United States District Court, D. South Carolina, Florence Division
In re DOZIER FINANCIAL, INC., Debtor.
MICHAEL A. DOZIER; SEQUENCE FINANCIAL SPECIALISTS LLC; WEBSTERROGERS, LLP; WEBSTERROGERS FINANCIAL ADVISORS, LLC; SHILSON, GOLDBERG, CHEUNG & ASSOCIATES; and WILLCOX, BUYCK, AND WILLIAMS, P.A., Defendants. JANET B. HAIGLER, Trustee, Debtor,
ORDER ADOPTING THE REPORT AND RECOMMENDATION AND
GRANTING THE CORPORATE DEFENDANTS' MOTION TO WITHDRAW
REFERENCE OF ADVERSARY PROCEEDING
GEIGER LEWIS, UNITED STATES DISTRICT JUDGE.
matter arises out of the July 29, 2014 involuntary petition
for relief under Chapter 7 of the Bankruptcy Code, 11 U.S.C.
§§ 101 et seq., filed against Dozier Financial,
Inc. (Debtor), in the United States Bankruptcy Court for the
District of South Carolina (Bankruptcy Court) styled as
In re: Dozier Financial, Inc., Bankruptcy No.
14-04262-HB (bankruptcy case). On December 27, 2017,
Janet B. Haigler, the Chapter 7 Trustee (Trustee), filed
Adversary Proceeding No. 17-80113-HB in the Bankruptcy Court
against Michael A. Dozier (Dozier), as well as corporate
defendants Sequence Financial Specialists LLC (Sequence);
WebsterRogers, LLP and WebsterRogers Financial Advisors, LLC
(collectively WebsterRogers); Shilson, Goldberg, Cheung &
Associates (SGC); and Willcox, Buyck & Williams, P.A.
(Willcox) (collectively Corporate Defendants). The Corporate
Defendants filed the instant matter in this Court on July 10,
2018 as a motion to withdraw the refence of the adversary
proceeding. ECF No. 1. The Court has jurisdiction under 28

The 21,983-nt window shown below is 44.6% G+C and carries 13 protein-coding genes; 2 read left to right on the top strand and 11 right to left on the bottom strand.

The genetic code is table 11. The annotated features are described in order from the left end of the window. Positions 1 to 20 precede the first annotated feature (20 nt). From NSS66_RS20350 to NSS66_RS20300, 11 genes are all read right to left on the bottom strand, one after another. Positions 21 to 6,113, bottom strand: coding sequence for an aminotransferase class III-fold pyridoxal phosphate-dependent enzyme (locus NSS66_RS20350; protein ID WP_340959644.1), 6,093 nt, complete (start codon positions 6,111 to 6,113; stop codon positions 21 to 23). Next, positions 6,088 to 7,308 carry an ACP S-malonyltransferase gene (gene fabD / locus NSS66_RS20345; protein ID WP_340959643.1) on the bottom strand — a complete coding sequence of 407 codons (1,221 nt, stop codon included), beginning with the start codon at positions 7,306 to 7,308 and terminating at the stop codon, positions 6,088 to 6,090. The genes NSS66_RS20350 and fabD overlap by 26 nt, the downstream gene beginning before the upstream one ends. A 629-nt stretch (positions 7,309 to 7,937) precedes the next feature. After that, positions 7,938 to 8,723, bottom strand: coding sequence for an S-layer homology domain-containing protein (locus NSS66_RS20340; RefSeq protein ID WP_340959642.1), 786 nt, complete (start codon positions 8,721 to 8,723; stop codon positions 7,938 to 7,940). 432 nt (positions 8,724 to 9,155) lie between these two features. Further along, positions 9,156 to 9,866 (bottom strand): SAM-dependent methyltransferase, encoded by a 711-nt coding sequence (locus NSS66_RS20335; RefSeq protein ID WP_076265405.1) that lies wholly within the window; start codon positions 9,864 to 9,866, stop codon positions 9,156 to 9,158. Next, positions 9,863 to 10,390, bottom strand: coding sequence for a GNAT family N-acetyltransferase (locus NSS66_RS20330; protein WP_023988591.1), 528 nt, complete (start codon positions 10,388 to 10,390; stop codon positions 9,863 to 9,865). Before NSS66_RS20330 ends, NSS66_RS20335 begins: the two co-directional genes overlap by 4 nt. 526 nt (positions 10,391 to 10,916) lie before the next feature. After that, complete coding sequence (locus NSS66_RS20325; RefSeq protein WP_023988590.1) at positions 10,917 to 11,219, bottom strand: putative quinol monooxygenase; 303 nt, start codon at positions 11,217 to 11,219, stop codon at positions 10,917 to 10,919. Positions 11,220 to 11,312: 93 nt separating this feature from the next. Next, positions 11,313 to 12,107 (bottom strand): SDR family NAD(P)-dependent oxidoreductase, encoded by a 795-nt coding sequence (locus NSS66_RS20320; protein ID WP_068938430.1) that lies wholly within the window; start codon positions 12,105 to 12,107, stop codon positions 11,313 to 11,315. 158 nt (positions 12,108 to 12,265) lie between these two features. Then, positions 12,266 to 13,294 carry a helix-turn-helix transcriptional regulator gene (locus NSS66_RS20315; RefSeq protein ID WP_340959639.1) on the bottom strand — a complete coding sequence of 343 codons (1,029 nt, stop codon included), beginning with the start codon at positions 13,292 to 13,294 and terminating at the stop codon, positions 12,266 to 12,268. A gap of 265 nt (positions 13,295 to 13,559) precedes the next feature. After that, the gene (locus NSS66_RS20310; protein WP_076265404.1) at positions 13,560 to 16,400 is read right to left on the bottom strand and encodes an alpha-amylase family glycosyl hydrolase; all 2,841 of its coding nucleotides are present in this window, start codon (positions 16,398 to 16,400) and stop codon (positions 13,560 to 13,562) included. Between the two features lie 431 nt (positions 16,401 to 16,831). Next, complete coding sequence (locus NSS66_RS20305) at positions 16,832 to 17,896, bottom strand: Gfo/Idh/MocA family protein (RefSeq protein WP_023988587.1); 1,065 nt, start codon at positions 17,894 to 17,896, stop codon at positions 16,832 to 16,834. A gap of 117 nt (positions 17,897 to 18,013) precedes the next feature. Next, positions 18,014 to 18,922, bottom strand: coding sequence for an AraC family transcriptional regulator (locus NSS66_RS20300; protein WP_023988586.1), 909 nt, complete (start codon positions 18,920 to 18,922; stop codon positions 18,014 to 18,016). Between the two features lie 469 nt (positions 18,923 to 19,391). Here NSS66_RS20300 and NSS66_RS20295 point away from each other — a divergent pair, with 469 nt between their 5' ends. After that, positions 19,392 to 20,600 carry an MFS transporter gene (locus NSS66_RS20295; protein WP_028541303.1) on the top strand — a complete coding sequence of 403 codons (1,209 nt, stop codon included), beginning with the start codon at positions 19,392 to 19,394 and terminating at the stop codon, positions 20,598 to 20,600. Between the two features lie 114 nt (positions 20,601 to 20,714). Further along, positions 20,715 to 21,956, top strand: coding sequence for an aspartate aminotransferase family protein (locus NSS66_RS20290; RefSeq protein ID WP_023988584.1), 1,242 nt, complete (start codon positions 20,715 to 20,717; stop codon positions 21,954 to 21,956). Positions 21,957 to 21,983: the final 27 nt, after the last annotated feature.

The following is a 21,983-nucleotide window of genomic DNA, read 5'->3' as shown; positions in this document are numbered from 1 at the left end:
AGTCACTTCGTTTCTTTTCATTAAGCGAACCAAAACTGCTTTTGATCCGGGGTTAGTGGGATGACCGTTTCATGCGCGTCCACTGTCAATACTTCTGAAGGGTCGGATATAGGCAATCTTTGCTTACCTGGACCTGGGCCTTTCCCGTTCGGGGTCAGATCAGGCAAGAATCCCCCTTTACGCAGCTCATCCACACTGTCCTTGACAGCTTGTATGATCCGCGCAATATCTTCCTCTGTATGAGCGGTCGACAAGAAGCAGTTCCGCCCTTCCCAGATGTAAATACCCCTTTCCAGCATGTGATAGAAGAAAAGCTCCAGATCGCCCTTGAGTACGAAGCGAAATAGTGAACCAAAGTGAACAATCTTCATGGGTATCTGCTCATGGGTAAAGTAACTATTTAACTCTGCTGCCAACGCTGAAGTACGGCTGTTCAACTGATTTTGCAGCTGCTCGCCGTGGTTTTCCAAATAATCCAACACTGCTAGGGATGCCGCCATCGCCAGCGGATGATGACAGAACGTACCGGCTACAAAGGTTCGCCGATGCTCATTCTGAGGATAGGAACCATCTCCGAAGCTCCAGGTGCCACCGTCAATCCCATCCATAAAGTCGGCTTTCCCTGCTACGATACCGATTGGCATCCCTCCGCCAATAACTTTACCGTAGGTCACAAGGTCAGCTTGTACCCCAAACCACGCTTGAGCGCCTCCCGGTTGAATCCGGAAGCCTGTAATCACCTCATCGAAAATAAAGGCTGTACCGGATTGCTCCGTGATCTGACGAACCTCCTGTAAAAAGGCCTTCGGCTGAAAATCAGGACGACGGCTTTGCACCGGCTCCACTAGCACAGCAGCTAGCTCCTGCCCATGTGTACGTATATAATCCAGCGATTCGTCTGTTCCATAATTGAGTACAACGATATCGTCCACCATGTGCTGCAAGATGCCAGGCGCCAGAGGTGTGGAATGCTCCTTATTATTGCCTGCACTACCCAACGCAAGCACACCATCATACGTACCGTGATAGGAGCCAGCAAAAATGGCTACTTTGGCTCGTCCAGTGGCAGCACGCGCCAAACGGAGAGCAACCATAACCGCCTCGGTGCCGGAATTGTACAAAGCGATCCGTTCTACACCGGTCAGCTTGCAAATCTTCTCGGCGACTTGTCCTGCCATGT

U.S.C. § 1331.
matter is before the Court for review of the Report and
Recommendation (Report) of the United States Magistrate Judge
suggesting to the Court the Corporate Defendants' motion
to withdraw the reference be granted. The Report was made in
accordance with 28 U.S.C. § 636 and Local Civil Rule
73.02 for the District of South Carolina.
Standard of Review
Magistrate Judge makes only a recommendation to this Court.
The recommendation has no presumptive weight. The
responsibility to make a final determination remains with the
Court. Mathews v. Weber, 423 U.S. 261, 270 (1976).
The Court is charged with making a de novo determination of
those portions of the Report to which specific objection is
made, and the Court may accept, reject, or modify, in whole
or in part, the recommendation of the Magistrate Judge or
recommit the matter with instructions. 28 U.S.C. §
Magistrate Judge filed the Report on September 6, 2018. ECF
No. 12. The Trustee filed objections to the Report on
September 19, 2018. ECF No. 15. The Corporate Defendants
replied to the Trustee's objections on October 8, 2018.
ECF No. 17. Dozier failed to respond to the Report but he
advised the Magistrate Judge he did not take a position on
the pending motion. ECF No. 12 at 2.
Discussion and Analysis
Report recommends this Court grant the Corporate
Defendants' motion to withdraw the reference and direct
the underlying adversary proceeding to be filed as a separate
case in this Court. The Trustee objects to the Magistrate
Judge's recommendation and insists the adversary
proceeding is properly filed in the Bankruptcy Court and
therefore the Corporate Defendant's motion to withdraw
the reference should be denied. Specifically, the Trustee
asserts in her objections: (1) the Magistrate Judge erred in
assessing the timeliness of the Corporate Defendants'
motion; (2) the Magistrate Judge erred in finding mandatory
withdrawal appropriate; and (3) the Magistrate Judge erred in